BOXING BLUES (Part One) By Matt McCormack
Evertonians will never tire at the sight of Tim Cahill racing towards the corner flag to display his boxing skills, but the club's links with the sport run deeper than just the popular Aussie's goal celebration.
This Saturday, Tony 'Bomber' Bellew will hope to follow in the footsteps of the city's first British champion Nel Tarleton by becoming the latest Liverpool-born pugilist to capture the much coveted Lonsdale belt. Like Tarleton back in 1931, Bellew will have home advantage when he challenges Ovill McKenzie for the vacant British 175 lbs title at the Echo Arena.
The fight is a rematch of last December's eventful encounter at the same venue in which the proud Scouser successfully defended his light heavyweight Commonwealth title despite an early scare. After suffering a knockdown in each of the first two rounds, the Wavertree puncher rose from the canvas to outbox McKenzie and stop his opponent in the eighth. On the banks of the River Mersey on Saturday night both the British light heavyweight title and Bomber's Commonwealth belt will be on the line.
The passionate Evertonian, who enters the ring to Z Cars and has the club's crest emblazoned on his royal blue boxing shorts, won three ABA titles in the unpaid ranks for the Rotunda ABC and has recently returned to the Lambeth Road gym under the guidance of Mick McAllister and Mark Quinn. Bellew also enlists the help of Everton coach Dave Billows for his strength and conditioning training at Finch Farm as he looks to extend his unbeaten professional record. "I never get star-struck but the first time Tim Cahill came over to talk to me I was a bit in awe and tongue tied," Bellew told the Liverpool Echo. "Now Tim and the other lads text me before my fights to wish me luck and David Moyes is very supportive too. The players just treat me like one of the lads."
Bellew isn't the only Evertonian to ply his trade in the fight game. At the peak of his powers, one staunch Evertonian was described by boxing commentator Reg Gutteridge as "one of the most colourful fighters of the decade" - the man in question was born in Mill Street, Liverpool on the day a Jeff Astle goal for West Brom condemned the Blues to defeat in the 1968 FA Cup final at Wembley. James Patrick Neary adopted the name 'Shea' in honour of his late father, who he described as a 'mad Evertonian'. Neary's boyhood hero was Duncan McKenzie and attended matches at Goodison with his father, watching the action from the boy's pen. Neary's Irish ancestry led to him being given the moniker 'The Shamrock Express' and he made his pro debut at the Everton Park Sports Centre in 1992.
In only his fourth fight he defeated future British champion Chris Saunders and in the seventeenth fight of his professional career, outpointed tough American Darryl Tyson over 12 rounds to claim the WBU light welterweight title (a belt that Ricky Hatton would go on to win after Neary's retirement). Arguably the pinnacle of Shea Neary's career came only a stone's throw from his beloved Goodison Park when he faced cross-town rival Andy Holligan in a 5,000 capacity marquee in Stanley Park. Neary wore royal blue gloves while Holligan donned the colour associated with the other club in the city, in the eagerly anticipated scrap dubbed 'The Nark in the Park'. After a highly entertaining six rounds the referee called a halt to the contest with Holligan slumped on the ropes and in no position to continue after being dropped by the champion.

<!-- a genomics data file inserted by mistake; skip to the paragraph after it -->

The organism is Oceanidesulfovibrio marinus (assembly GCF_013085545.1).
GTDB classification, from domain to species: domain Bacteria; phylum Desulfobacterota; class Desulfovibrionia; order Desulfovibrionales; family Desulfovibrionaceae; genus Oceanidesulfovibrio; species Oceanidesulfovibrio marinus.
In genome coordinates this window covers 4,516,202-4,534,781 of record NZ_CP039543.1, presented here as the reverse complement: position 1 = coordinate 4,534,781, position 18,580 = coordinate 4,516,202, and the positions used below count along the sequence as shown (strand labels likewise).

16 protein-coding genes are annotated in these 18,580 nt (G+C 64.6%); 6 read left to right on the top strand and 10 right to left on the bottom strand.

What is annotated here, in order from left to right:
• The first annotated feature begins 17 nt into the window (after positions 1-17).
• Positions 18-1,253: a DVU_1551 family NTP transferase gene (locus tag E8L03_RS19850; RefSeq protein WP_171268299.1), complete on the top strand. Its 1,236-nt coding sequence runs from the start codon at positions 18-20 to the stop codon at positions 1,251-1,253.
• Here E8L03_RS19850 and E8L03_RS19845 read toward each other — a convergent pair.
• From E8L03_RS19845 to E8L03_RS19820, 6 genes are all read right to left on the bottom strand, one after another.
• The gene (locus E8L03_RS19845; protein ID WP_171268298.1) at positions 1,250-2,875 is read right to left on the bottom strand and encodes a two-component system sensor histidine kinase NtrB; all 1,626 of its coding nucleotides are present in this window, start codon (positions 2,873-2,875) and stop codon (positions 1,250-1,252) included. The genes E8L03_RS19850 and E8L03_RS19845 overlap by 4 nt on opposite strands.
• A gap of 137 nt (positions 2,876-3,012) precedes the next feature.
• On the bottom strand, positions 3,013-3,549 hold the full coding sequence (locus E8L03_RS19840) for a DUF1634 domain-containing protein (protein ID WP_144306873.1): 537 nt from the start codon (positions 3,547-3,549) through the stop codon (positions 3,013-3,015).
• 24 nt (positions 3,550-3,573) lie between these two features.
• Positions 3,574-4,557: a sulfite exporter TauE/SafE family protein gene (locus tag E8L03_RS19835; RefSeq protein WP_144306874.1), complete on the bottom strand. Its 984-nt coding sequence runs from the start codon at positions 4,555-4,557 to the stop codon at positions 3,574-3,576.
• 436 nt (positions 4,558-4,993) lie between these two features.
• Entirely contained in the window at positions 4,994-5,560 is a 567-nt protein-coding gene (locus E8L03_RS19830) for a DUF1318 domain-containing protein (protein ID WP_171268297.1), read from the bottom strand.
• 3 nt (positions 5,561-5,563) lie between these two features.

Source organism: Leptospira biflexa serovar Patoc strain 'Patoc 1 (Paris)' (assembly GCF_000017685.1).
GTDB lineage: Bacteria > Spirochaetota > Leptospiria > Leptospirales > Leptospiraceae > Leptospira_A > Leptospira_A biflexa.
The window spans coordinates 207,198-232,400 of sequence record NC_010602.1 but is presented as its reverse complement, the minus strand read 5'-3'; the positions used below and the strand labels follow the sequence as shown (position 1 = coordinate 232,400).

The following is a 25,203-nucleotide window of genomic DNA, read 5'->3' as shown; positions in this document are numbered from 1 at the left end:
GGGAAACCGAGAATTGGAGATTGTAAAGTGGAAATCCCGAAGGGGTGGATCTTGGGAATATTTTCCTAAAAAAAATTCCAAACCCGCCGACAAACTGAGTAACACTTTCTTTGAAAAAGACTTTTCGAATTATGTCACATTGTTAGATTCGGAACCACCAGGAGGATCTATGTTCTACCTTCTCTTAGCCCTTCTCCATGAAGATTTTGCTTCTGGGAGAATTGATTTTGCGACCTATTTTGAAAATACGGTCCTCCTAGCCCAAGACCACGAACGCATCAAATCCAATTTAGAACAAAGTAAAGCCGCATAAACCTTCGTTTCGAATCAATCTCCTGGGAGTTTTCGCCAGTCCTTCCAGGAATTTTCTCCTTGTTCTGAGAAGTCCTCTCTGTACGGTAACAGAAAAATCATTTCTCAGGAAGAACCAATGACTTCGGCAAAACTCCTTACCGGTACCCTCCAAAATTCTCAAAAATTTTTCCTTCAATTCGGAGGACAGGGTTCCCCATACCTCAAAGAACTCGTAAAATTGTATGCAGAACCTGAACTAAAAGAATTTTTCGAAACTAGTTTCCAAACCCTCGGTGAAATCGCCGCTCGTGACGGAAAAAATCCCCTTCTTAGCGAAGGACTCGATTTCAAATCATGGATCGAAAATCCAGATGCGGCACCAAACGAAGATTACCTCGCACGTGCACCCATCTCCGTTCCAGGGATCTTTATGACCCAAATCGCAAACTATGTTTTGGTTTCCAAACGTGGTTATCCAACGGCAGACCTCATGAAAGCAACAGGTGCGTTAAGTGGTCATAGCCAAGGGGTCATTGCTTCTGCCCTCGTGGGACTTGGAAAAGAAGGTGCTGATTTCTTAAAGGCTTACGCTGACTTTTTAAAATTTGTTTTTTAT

Whilst the name 'Villarreal' sends a cold shiver down the spine of most Blues after the ill-fated 2005 Champions League tie, Neary had no such problem when faced with an opponent of the same name. In 1998, Juan Carlos Villarreal travelled to face Shea in the heart of the city at St George's Hall, but Neary proved too good for his Argentinean opponent and dominated the fight on the way to a unanimous decision to retain his WBU crown.
Neary's clash with Micky Ward was depicted in the climax of the Oscar-winning Hollywood blockbuster 'The Fighter' - a biopic of the American fighter's life in and out of the ring. Whilst Ward went on to fight a fascinating trilogy with Arturo Gatti, Neary was unable to recapture the glory after suffering his first career defeat at the hands of the man from Massachusetts. He retired from the sport after losing a controversial points decision against Eamonn Magee in Belfast for the Commonwealth title. In recent years Neary returned to the sport in a training capacity, eager to inspire another generation of boxers hoping to follow in his footsteps.
Shea's fighting style and spirit was akin to that of Joe Royle's 'Dogs of War' and he will go down as one of the most entertaining fighters the city of has ever produced. His determination, heart, durability and punching prowess ensured that he captured the hearts of fans from both sides of the footballing divide as he wrote his name into local boxing folklore.
For Tickets for Tony Bellew's Fight On Saturday 16th July at The ECHO Arena - CLICK HERE Or Phone: 0844 800 3638
Look Out For BOXING BLUES (Part Two) By Matt McCormack Coming Soon
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